Long Beach State is part of the 23-campus California State University system, where officials are pushing to raise freshman admissions standards by requiring an additional high school course in math, science, or "quantative reasoning." The proposal has brought strong pushback from some school districts and advocates who argue it will make access harder for black, Latino, and low-income students.
Long Beach State is part of the 23-campus California State University system, where officials are pushing to raise freshman admissions standards by requiring an additional high school course in math, science, or "quantative reasoning." The proposal has brought strong pushback from some school districts and advocates who argue it will make access harder for black, Latino, and low-income students.
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College & Workforce Readiness California State University Wants to Raise Admissions Standards. Will It Shut Out Black and Latino Students?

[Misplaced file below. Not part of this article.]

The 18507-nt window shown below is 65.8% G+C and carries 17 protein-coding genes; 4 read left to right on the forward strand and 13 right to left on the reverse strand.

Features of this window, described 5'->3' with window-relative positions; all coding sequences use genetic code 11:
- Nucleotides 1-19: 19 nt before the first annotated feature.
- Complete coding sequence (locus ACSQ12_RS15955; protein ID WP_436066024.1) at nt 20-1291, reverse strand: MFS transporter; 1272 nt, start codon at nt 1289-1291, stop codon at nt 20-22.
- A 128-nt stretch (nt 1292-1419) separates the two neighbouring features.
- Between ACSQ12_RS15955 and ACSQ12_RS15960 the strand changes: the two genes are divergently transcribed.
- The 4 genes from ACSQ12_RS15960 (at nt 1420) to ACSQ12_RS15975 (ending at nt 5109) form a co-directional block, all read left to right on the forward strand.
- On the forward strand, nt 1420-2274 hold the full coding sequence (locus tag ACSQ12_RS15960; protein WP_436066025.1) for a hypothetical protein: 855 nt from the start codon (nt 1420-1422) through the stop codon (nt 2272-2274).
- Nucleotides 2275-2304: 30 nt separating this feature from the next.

The nation’s largest public university is pushing to raise minimum standards for freshman admissions—a move that has galvanized opposition from advocates and some districts that argue it puts more roadblocks in the path of students who already struggle to meet current requirements.
Christina A. Samuels, November 19, 2019
8 min read
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College & Workforce Readiness Opinion School Counselors Support Students. Are We Supporting Them?
We desperately need to level the playing field in college admissions, writes Mandy Savitz-Romer. School counselors are a good place to start.
Mandy Savitz-Romer, October 22, 2019
5 min read
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College & Workforce Readiness Opinion Four Proven Ways to Put Students on the Path to College
We must teach students to resist the narrative that they don't belong in college, argues Chicago charter school college admissions director Robert Lane.
Robert Lane, October 21, 2019
5 min read
College & Workforce Readiness Does Higher Ed Really Pay Off? New Gates-Funded Commission Aims to Find Out
As the cost of college rises and students go deeper into debt, families are increasingly asking whether higher education is worth the cost. A new commission is tasked with helping to answer that question.
Catherine Gewertz, May 16, 2019
3 min read